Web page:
The in-tank lines are fine as far as I can tell. I installed new lines three years ago even though the original ones were intact. I also installed a new pump sock which should (AFAIK) effectively filter the large bits of gunk (if any) floating around the tank.

    I'm going to siphon the tank now and install another new fuel filter for one last check to see if a blocked or gunked up filter is causing the squealing. Thanks Ted for your input, too!
    ---Jeff

    ex: K75S Berlina R100GS/PD , K100RS , R75/5 , R60/2

  6. #36
    BMW uber alles! Zagando's Avatar
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    Quote Originally Posted by 98lee View Post
    Usually the first symptom of a pump going out is the bike goes quiet and coasts to the side of the road never to start again. This entails the joy of trying to contact someone to come and get you and your bike. Just think of the hours of enjoyment you could have on the sunny side of the road listening to busy signals or being put on hold (if you can get a signal). Walking on a 90 degree day, leaving your "baby" in the middle of nowhere can lead to all kinds of surprises.

    If you are SURE the noise is coming from the pump, why wait for the very inconvenient eventuality? Consider yourself fortunate that you are getting a warning while the bike is at home.

    Have you pulled the pump and bench tested it? Have you inspected the lines inside the tank for leakage while it is running? Have you done a fuel pressure test to insure the regulator is working properly? Have you checked the filter again to insure it's not partially plugged again? Are all 4 hose clamps TIGHT?

    I would not be out riding if I suspected my fuel pump was about to fail. The cost of a failure on the road is WAY higher than the cost of a new pump (if that's where you're SURE the noise is coming from and it's NOT a bad regulator or filter or hose).



    This is all pertinent and logical and brings me to the realization that I am almost looking too hard into the forest to see the trees.

    Yes, Lee, I agree that it is crazy to be riding around New Mexico in this heat (91 today)waiting for a potentially costly situation to develop so I am taking your advice to heart.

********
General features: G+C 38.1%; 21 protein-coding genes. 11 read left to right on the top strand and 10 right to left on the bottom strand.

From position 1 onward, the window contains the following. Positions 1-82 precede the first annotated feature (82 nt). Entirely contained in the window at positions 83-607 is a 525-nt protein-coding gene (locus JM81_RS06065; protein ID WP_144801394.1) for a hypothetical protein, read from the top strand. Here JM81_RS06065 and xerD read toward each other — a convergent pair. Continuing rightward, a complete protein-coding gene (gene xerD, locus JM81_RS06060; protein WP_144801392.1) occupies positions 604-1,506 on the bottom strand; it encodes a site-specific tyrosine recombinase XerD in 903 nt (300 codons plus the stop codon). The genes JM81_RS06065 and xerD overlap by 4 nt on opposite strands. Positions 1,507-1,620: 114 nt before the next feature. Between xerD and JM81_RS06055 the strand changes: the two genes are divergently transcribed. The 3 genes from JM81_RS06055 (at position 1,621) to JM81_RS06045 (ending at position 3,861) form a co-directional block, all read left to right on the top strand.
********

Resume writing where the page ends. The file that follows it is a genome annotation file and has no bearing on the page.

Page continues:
I will install another new filter once I finish typing this to see if it makes any difference at all. The other new filter I installed a few weeks ago seemed to cure the squeal at the time---but it was back again after less than 250 miles. Hoping that it could be blockage I'll try it one more time.

    No I haven't taken the pump out to bench test it but that is something I could probably do. I do have several 12v DC supplies on hand so it should be easy to try outside of the tank and far from any gas. One thing, though; isn't it bad to run the pump without gas running through it? Maybe it'll be OK for a few brief times.

    I suppose I would be wanting to see if it's noisy or not as well as running it backwards (reversed polarity) a couple of times in hopes of dislodging gunk, heh?

    The fuel pressure regulator is something I know nothing about. Heck, I didn't even realize that there is such a device---there again, can't see the forest for the trees, I guess. Maybe that could be the culprit, too. Is that what Don was talking about a while back; the device that relieves the pressure if the fuel line/pump gets blocked?

    Sorry, but I've not much of a clue as to where to look for it, either. In the tank or tucked away somewhere else? Yikes. This is a bit daunting but I'll await your response before proceeding further than installing the new filter today.